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Dealing with a Rainy Season

Dealing with a Rainy Season

By Dr. Rick Schoellhorn for Proven Winners

Every year is different and sometimes the weather lottery gives you the best of all worlds: sunshine and gentle rain. At other times, it can be blazingly hot and dry or at the opposite end of the spectrum, there could be “toad strangler” rains and never ending cloudiness. When it is your turn for cloudy, rainy weather, you might begin to see problems developing in your flower or vegetable garden. Sadly, there is not a lot you can do to change things once the rain has fallen but you can do some preparation and clean up to help get you through until the sun starts to shine again.

1. Check your garden and look for any damage from long bouts of rainy weather or storms. Any broken stems should be removed; sometimes you only need to remove a few damaged leaves.

2. Stake or support plants where needed. Long periods of wet weather usually increase growth on plants, and taking up too much water can weaken them. Also, the lack of sunlight makes the new growth floppier than usual, but only the return of the sun can fix that. So check and see if any of your garden plants need a bit of support.

3. Don’t walk on, compress or compact the soil. When your garden soil is very wet and you walk on it a lot or try to dig a hole, you actually can compact the soil and make it less likely to drain. This is less likely to be a problem in soils where you have added a lot of compost and more likely to be a problem if you have heavy clay soil.

4. Check for signs of erosion. Take a look around your landscape after a heavy rainfall. The excess water may be making inroads into your garden and washing the mulch or soil away. If you find places where the soil has washed away from the roots of plants, add some more to cover the roots, tamping it gently into place to keep exposed roots covered.

5. Fertilizer… seriously? Yes, heavy and increased rainfall will wash away nutrients and leave your plants starved for nutrients. You can use any fertilizer you’d like, but organic fertilizers tend to not wash out quite as quickly as liquid fertilizers. A few organic fertilizers you could try include Organic Proven Winners Flowering Plant Food, blood and bone meal, or fish emulsion. If you want an even slower continual release of fertilizer, try Proven Winners Premium Continuous Release Plant Food.

Don’t forget that garden hygiene is also a big factor in keeping diseases at bay in the garden when the weather turns cloudy and wet. Remove all dead leaves and branches. If you see any sign of disease, remove the infected plant parts and don’t put them in your compost pile--throw them out with the trash.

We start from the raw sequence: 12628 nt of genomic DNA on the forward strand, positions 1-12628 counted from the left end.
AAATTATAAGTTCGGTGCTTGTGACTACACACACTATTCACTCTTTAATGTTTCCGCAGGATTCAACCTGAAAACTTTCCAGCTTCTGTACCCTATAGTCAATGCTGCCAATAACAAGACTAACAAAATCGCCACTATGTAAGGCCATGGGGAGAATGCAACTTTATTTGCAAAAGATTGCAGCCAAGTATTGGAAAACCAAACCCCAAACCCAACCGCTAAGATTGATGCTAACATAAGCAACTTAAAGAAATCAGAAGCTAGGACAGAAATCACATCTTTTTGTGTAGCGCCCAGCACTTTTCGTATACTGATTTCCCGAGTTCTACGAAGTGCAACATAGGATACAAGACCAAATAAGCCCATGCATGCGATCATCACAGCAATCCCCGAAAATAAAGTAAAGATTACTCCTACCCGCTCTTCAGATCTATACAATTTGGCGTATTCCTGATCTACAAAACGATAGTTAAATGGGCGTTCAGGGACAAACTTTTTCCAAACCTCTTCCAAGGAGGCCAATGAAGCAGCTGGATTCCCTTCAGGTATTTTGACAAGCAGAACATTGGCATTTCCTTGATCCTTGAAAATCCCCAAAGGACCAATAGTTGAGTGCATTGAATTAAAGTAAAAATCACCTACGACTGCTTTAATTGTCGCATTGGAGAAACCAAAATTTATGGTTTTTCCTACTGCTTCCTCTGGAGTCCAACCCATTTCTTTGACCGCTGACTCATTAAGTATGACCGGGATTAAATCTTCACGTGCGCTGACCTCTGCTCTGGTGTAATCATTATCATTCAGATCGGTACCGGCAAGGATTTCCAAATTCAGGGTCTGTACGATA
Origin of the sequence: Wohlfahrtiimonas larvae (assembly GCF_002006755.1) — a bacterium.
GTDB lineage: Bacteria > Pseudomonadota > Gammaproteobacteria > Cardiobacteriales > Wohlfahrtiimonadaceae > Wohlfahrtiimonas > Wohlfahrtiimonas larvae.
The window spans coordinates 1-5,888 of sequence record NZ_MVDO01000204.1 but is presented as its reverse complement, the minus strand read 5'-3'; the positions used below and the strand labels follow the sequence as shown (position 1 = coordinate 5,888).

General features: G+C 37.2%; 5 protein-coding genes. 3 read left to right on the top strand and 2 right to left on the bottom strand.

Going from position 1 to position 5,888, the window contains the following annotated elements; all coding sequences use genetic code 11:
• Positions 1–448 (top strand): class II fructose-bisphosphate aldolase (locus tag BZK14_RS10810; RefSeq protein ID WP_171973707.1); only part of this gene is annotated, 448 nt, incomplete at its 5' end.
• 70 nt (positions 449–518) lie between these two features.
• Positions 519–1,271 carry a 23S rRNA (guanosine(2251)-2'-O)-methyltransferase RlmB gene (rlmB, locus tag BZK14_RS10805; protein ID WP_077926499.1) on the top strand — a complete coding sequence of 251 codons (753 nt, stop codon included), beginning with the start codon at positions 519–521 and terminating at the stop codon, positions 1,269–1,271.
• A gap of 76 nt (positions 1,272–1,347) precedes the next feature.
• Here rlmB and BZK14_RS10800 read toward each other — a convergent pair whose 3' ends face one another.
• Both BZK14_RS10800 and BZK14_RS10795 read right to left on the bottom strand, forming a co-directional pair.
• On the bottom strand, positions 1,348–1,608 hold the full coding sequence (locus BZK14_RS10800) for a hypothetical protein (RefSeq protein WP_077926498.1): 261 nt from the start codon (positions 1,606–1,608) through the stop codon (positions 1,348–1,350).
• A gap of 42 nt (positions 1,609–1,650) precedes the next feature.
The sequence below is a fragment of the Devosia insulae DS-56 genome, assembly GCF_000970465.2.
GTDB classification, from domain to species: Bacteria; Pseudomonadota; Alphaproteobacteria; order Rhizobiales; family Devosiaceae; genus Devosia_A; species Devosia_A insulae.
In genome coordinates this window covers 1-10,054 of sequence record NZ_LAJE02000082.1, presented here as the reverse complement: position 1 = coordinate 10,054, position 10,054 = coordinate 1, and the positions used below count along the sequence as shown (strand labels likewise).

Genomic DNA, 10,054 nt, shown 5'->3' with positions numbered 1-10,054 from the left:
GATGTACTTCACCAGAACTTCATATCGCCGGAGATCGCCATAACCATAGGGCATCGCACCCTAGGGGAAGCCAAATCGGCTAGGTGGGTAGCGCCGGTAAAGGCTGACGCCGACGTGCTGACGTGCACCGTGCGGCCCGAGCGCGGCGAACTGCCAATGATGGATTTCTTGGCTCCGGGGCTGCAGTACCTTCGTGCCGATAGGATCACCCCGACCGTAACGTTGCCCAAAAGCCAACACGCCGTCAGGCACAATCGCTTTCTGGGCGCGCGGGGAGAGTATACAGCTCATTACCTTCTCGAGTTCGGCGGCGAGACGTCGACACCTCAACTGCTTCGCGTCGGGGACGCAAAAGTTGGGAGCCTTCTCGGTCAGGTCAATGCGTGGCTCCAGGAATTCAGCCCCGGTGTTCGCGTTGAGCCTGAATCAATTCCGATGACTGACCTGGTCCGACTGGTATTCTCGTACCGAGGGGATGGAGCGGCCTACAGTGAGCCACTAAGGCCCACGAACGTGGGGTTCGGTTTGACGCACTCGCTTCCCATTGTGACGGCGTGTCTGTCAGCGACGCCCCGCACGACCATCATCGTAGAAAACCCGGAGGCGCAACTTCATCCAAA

If cold, cloudy, rainy weather is normal for your region, start doing some homework to find out which vegetables and flowers perform best in your climate. Ask the experts at your local garden center or your local county cooperative extension service.

Prevention Tips for Next Year:

  1. Add compost to your soil before planting. The addition of good compost will help most soils drain better and will provide a better home for your plants’ roots.
  2. If you regularly have trouble in the ground with plants struggling in wet soil, it might be easier to simply grow your plants in containers. A container filled with potting soil drains better than most in-ground soils and also gets the plants up off the ground for improved air circulation. Sometimes a simple shift into containers can make all the difference.
  3. Consider installing a raised bed, which has the same drainage and air circulation benefits as growing in containers but is also easier on the gardener’s knees and back. By growing your plants up higher, you’ll find yourself doing less stooping, bending, and sitting on the ground.

For more information, visit www.provenwinners.com.

Contributor Bio: During his extensive horticultural career, Dr. Rick Schoellhorn has worked with plant breeders to bring new plants to market, was a professor of horticulture at University of Florida, worked the retail scene, and co-authored Your Florida Guide to Perennials. He now works regularly with growers and breeders on research, plant genetics, and production while exploring his musical talents in his spare time.


All articles are copyrighted and remain the property of the author.

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